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J Sleep Res. 2016 Dec;25(6):739-745. doi: 10.1111/jsr.12426. Epub 2016 May 18.

Chronic kidney disease in European patients with obstructive sleep apnea: the ESADA cohort study.

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CNR, Institute of Biomedicine and Molecular Immunology, Palermo, Italy.
DiBiMIS, University of Palermo, Palermo, Italy.
Sleep Unit, Department of Pneumology, Democritus University of Thrace, Alexandroupolis, Greece.
Department of Chest Diseases, Ege University School of Medicine, Izmir, Turkey.
ENT Department, Førde Central Hospital, Førde, Norway.
School of Medicine and Medical Science, University College Dublin, Dublin, Ireland.
Pulmonary and Sleep Disorders Unit, St Vincent's University Hospital, Dublin, Ireland.
INSERM, Laboratoire HP2, and CHU de Grenoble, Pôle Thorax et Vaisseaux, Université Grenoble Alpes, Grenoble, France.
Multidisciplinary Sleep Disorders Centre, Antwerp University Hospital and University of Antwerp, Edegem-Antwerp, Belgium.
Sleep Medicine, Sahlgrenska University Hospital and Sahlgrenska Academy, Gothenburg, Sweden.


The cross-sectional relationship of obstructive sleep apnea with moderate to severe chronic kidney disease, defined as an estimated glomerular filtration rate <60 mL min-1 ∙1.73 m-2 , was investigated in a large cohort of patients with suspected obstructive sleep apnea studied by nocturnal polysomnography or cardiorespiratory polygraphy. Data were obtained from the European Sleep Apnea Database, where information from unselected adult patients with suspected obstructive sleep apnea afferent to 26 European sleep centres had been prospectively collected. Both the Modification of Diet in Renal Disease and the Chronic Kidney Disease-Epidemiology Collaboration equations were used for the assessment of estimated glomerular filtration rate. The analysed sample included 7700 subjects, 71% male, aged 51.9 ± 12.5 years. Severe obstructive sleep apnea (apnea-hypopnea index ≥30) was found in 34% of subjects. The lowest nocturnal oxygen saturation was 81 ± 10.2%. Chronic kidney disease prevalence in the whole sample was 8.7% or 6.1%, according to the Modification of Diet in Renal Disease or the Chronic Kidney Disease-Epidemiology Collaboration equations, respectively. Subjects with lower estimated glomerular filtration rate were older, more obese, more often female, had worse obstructive sleep apnea and more co-morbidities (P < 0.001, each). With both equations, independent predictors of estimated glomerular filtration rate <60 were: chronic heart failure; female gender; systemic hypertension; older age; higher body mass index; and worse lowest nocturnal oxygen saturation. It was concluded that in obstructive sleep apnea, chronic kidney disease is largely predicted by co-morbidities and anthropometric characteristics. In addition, severe nocturnal hypoxaemia, even for only a small part of the night, may play an important role as a risk factor for kidney dysfunction.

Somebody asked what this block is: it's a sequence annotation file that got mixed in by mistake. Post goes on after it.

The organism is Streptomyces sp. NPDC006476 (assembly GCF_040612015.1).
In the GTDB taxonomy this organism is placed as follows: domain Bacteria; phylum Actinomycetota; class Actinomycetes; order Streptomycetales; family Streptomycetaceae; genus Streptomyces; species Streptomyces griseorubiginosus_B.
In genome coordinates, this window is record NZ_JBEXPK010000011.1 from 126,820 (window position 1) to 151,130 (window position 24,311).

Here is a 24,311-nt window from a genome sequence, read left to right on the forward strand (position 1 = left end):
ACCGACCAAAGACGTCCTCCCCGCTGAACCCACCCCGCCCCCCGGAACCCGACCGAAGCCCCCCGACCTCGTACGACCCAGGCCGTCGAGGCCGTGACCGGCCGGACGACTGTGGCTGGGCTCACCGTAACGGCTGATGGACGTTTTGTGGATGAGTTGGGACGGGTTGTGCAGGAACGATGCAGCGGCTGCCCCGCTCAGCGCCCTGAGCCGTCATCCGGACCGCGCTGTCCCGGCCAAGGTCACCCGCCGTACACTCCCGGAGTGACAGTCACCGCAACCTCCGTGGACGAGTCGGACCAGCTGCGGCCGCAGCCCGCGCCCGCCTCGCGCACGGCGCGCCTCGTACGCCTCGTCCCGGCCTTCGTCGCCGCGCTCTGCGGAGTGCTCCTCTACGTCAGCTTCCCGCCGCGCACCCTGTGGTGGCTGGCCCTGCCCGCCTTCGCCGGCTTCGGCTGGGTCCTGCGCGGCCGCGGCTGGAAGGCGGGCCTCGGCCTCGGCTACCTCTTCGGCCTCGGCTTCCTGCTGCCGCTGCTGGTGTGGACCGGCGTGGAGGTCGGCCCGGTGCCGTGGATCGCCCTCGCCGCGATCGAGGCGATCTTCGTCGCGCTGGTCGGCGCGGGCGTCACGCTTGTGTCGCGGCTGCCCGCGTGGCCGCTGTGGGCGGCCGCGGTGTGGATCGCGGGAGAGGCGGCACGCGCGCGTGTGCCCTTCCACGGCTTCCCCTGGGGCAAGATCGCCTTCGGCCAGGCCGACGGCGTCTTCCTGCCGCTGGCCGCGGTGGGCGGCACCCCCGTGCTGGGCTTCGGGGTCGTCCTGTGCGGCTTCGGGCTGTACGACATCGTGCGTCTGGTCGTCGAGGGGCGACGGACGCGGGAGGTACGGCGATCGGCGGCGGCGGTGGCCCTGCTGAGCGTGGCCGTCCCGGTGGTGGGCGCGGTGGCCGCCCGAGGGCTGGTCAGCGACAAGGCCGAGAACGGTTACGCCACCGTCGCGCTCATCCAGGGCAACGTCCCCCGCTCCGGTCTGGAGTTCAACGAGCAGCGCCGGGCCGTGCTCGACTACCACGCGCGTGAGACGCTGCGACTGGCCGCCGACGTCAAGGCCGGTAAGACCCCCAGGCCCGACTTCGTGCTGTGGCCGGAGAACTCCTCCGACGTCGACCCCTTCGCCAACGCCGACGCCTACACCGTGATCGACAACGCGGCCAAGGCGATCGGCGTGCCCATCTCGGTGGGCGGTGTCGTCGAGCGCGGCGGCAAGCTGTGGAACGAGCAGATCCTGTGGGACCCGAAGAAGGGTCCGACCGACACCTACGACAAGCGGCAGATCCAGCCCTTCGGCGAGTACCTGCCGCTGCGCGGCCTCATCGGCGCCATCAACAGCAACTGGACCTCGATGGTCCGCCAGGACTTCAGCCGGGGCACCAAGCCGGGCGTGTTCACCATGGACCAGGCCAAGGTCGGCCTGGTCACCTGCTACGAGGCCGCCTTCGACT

epidemiology; hypoxia; nephropathy

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